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Starting Here, Starting Now at Waterloo East Theatre | Review

Set in New York and first produced in 1976, Starting Here, Starting Now is neither starting ‘here’ nor ‘now’ (London, 2021). It’s a whistle-stop tour through miscellaneous expressions of love, life, relationships and friendships. The musical number titles are often sufficient summaries of the very diverse emotions expressed: one is called ‘I Think I May Want To Remember Today’, and another is ‘I Don’t Remember Christmas’. The latter, as it happens, is not about a festive drunken escapade, but rather a character’s sheer determination to blot from his memory anything and everything to do with a past relationship. The irony is not lost on the discerning audience that by running through the various details of what happened in the past, the man is indeed recalling what he is trying to forget.

Starting Here, Starting Now This being a revue, it shouldn’t be assumed that the characters in one song remain the same in the next. In focusing on different facets of romance, the show has an aura of familiarity about it, and in this day and age might even trigger people. Noel Sullivan’s talkative character in ‘We Can Talk To Each Other’ doesn’t give Gina Murray’s stoical other half any opportunity to get a word in edgeways, though Murray gets a chance to shine in (amongst other songs), ‘Crossword Puzzle’, which isn’t entirely unknown to people who like to go to musical theatre concerts and cabaret performances.

Completing the cast is Nikki Bentley, who plumbs the depths in ‘Autumn’ in the first half, in which her character feels as though, figuratively speaking, the leaves are falling, and the colder nights are drawing in, only to resurface in the second half full of hope and positivity about what the future holds. Her take on ‘I’m Going To Make You Beautiful’ is bitter and, in a way, desperate: it’s an indictment, essentially, on the apparent need some people have to continually make themselves appear glamorous, and spend exorbitant amounts of money keeping up appearances.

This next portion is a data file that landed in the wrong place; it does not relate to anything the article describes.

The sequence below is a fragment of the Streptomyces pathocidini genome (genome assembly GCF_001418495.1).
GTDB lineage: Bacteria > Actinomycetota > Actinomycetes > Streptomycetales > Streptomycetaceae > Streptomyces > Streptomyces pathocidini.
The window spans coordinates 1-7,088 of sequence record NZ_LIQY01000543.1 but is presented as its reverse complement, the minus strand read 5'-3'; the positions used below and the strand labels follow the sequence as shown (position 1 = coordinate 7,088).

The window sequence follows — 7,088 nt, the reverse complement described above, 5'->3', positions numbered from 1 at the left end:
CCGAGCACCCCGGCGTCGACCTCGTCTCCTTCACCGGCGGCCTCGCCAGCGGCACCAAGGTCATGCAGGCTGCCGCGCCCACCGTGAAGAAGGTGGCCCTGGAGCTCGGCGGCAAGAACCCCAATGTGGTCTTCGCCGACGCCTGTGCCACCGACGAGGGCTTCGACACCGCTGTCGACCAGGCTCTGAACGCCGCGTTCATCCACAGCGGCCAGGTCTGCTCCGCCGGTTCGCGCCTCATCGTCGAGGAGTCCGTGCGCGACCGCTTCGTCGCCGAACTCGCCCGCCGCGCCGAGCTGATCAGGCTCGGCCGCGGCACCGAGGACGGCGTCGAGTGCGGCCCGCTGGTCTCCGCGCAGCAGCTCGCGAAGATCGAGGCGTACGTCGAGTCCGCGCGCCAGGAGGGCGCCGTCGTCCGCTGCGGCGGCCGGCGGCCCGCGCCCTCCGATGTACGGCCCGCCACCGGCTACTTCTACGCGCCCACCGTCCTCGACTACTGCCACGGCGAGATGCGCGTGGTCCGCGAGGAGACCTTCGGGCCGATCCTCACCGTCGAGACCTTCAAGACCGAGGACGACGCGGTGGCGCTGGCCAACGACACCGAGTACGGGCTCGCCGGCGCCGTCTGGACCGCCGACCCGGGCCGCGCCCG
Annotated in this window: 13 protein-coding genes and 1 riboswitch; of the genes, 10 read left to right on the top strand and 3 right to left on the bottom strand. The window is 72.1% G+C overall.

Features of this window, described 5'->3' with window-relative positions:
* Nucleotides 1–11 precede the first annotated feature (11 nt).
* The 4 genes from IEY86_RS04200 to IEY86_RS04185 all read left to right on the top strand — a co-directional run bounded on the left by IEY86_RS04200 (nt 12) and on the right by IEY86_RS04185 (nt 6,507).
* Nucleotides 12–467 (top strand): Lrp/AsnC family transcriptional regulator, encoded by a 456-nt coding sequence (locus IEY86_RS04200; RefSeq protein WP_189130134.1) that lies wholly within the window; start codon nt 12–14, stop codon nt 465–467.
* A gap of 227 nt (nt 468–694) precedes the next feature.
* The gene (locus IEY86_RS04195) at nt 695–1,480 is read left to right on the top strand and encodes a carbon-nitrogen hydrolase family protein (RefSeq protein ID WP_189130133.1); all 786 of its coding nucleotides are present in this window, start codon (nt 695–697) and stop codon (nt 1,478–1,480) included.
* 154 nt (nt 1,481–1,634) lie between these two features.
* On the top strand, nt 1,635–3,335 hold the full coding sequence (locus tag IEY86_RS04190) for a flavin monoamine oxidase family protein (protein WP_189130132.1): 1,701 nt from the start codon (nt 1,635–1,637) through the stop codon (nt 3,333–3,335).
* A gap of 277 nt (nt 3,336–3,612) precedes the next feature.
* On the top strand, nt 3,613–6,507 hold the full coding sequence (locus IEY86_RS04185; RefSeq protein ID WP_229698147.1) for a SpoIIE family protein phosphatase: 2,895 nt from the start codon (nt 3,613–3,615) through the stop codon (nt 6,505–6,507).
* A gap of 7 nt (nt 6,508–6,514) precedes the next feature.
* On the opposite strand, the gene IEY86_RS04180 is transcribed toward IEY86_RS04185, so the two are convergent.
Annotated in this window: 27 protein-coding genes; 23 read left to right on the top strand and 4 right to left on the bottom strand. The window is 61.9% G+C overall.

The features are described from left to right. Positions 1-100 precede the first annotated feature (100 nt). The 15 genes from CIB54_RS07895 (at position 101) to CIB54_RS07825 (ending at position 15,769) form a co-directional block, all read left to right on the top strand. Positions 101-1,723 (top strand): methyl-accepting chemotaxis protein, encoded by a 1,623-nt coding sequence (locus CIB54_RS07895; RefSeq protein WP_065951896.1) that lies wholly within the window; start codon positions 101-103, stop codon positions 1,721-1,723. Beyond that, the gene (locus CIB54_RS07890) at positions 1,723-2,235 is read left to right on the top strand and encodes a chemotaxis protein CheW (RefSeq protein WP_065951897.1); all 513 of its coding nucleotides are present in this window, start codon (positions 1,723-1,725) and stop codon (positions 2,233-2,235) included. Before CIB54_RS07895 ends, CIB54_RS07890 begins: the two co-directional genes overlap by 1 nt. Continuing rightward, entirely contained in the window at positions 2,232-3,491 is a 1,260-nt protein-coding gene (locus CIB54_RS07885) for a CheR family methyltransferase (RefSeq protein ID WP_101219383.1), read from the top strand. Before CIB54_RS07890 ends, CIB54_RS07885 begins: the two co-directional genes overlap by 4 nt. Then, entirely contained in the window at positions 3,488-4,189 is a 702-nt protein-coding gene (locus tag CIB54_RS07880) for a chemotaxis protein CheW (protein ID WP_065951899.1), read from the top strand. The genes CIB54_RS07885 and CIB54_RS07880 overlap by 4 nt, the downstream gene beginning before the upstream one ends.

With twenty-five songs, the cast plus musical director Inga Davis-Rutter are put through their paces, and perhaps unsurprisingly, not all the narratives are memorable – one song is, rather bizarrely, introduced as something that could be taught to one’s children, but then goes on for so many verses I would be surprised if anyone did attempt such a feat. Intimacy between characters under public health restrictions is, in a word, inventive. With the songs themselves pushing forward the stories, the set was relatively sparse, which helped maintain the show’s fairly rapid pace. While there were some costume changes along the way, the production relies very much on the art of storytelling.

It might have been more engaging if there was more continuity between characters, though to achieve this would mean transforming the show from a revue to a song cycle (which isn’t going to happen, forty-five years after its debut). Spoken dialogue in between musical numbers is rare (consider yourselves duly warned), and while it’s not altogether irresistible, there’s a good balance between humour and poignancy in this pleasant and charming performance.

4 stars

Review by Chris Omaweng

From tender ballads to hysterical husband-hunting laments, and wry comments on trendy marriages to ecstatic shouting-from-the-rooftop celebration, Richard Matlby Jr. and David Shire’s, Starting Here, Starting Now is a thrilling and touching musical revue that has an appealing freshness that has made it a perennial favourite throughout the world for over 45 years.

This bold, extroverted journey takes a cast of three through the maze of modern relationships with its heart firmly on its sleeve in a fast-moving, ingratiating look at how love can go right, wrong or nowhere.

Exploring Matlby and Shires catalogue of songs from their various early musicals, produced or otherwise, we find each song an impeccably crafted story, original, engaging and bursting with character, showcasing the versatility and charisma of its performer.

Nikki Bentley
Gina Murray
Noel Sullivan
in
‘Starting Here, Starting Now’
Lyrics by Richard Maltby JR
Music by David Shire

June 29 – July 18 2021
Waterloo East Theatre presents
Starting Here, Starting Now
Lyrics by Richard Maltby JR. Music by David Shire
https://www.waterlooeast.co.uk/

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